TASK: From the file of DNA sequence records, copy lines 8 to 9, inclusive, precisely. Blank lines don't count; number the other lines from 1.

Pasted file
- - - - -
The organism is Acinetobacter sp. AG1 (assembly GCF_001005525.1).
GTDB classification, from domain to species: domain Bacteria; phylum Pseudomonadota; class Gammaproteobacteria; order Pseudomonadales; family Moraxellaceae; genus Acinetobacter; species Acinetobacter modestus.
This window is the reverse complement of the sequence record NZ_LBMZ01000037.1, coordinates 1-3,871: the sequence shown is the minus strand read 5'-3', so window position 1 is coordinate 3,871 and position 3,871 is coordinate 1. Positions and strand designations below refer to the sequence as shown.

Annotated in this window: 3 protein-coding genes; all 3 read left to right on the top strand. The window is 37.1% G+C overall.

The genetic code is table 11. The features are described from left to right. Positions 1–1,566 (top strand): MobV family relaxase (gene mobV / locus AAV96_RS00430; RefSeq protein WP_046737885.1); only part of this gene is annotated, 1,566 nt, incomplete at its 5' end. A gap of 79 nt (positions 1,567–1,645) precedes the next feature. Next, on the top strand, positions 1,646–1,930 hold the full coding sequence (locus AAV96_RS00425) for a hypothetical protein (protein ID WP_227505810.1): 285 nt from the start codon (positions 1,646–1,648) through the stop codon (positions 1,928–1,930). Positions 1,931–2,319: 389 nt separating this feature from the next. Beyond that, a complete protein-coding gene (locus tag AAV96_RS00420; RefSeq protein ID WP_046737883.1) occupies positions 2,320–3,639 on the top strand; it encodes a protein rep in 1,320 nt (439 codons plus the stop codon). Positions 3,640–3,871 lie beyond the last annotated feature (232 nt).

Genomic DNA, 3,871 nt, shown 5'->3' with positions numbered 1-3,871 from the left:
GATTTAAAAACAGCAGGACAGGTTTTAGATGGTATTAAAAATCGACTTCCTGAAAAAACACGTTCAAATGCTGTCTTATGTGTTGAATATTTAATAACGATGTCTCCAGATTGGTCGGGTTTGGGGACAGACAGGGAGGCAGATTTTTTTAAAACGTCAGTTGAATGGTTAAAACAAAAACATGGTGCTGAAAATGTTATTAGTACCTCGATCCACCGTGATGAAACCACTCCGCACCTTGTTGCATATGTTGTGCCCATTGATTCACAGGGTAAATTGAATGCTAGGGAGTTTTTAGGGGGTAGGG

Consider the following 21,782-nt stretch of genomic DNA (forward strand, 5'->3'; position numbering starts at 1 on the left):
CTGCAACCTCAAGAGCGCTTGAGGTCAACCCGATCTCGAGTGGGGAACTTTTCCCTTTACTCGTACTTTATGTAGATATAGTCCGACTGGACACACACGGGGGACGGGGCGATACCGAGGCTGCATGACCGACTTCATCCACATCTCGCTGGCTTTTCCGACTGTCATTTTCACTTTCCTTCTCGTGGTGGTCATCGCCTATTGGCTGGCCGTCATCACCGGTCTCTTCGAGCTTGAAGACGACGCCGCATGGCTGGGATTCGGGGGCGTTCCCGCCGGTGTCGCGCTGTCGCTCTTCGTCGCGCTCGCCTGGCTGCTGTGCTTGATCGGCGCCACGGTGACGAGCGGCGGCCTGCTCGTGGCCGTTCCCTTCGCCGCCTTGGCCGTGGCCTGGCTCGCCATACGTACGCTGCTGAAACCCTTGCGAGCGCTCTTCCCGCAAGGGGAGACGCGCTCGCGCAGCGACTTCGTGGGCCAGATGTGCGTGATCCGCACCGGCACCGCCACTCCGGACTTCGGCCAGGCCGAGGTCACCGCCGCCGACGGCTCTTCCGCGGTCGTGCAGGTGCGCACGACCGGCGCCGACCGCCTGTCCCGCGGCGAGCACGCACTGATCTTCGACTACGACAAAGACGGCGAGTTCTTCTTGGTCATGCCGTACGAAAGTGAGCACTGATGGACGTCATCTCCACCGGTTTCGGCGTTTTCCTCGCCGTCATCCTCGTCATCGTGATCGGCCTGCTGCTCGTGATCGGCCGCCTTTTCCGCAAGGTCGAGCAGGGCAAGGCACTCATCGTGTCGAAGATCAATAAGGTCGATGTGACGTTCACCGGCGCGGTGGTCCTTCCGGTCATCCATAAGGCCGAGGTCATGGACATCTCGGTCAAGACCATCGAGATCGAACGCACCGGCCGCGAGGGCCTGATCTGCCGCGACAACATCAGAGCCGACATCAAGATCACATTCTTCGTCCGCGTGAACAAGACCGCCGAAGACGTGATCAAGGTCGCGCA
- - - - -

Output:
Consider the following 21,782-nt stretch of genomic DNA (forward strand, 5'->3'; position numbering starts at 1 on the left):
CTGCAACCTCAAGAGCGCTTGAGGTCAACCCGATCTCGAGTGGGGAACTTTTCCCTTTACTCGTACTTTATGTAGATATAGTCCGACTGGACACACACGGGGGACGGGGCGATACCGAGGCTGCATGACCGACTTCATCCACATCTCGCTGGCTTTTCCGACTGTCATTTTCACTTTCCTTCTCGTGGTGGTCATCGCCTATTGGCTGGCCGTCATCACCGGTCTCTTCGAGCTTGAAGACGACGCCGCATGGCTGGGATTCGGGGGCGTTCCCGCCGGTGTCGCGCTGTCGCTCTTCGTCGCGCTCGCCTGGCTGCTGTGCTTGATCGGCGCCACGGTGACGAGCGGCGGCCTGCTCGTGGCCGTTCCCTTCGCCGCCTTGGCCGTGGCCTGGCTCGCCATACGTACGCTGCTGAAACCCTTGCGAGCGCTCTTCCCGCAAGGGGAGACGCGCTCGCGCAGCGACTTCGTGGGCCAGATGTGCGTGATCCGCACCGGCACCGCCACTCCGGACTTCGGCCAGGCCGAGGTCACCGCCGCCGACGGCTCTTCCGCGGTCGTGCAGGTGCGCACGACCGGCGCCGACCGCCTGTCCCGCGGCGAGCACGCACTGATCTTCGACTACGACAAAGACGGCGAGTTCTTCTTGGTCATGCCGTACGAAAGTGAGCACTGATGGACGTCATCTCCACCGGTTTCGGCGTTTTCCTCGCCGTCATCCTCGTCATCGTGATCGGCCTGCTGCTCGTGATCGGCCGCCTTTTCCGCAAGGTCGAGCAGGGCAAGGCACTCATCGTGTCGAAGATCAATAAGGTCGATGTGACGTTCACCGGCGCGGTGGTCCTTCCGGTCATCCATAAGGCCGAGGTCATGGACATCTCGGTCAAGACCATCGAGATCGAACGCACCGGCCGCGAGGGCCTGATCTGCCGCGACAACATCAGAGCCGACATCAAGATCACATTCTTCGTCCGCGTGAACAAGACCGCCGAAGACGTGATCAAGGTCGCGCA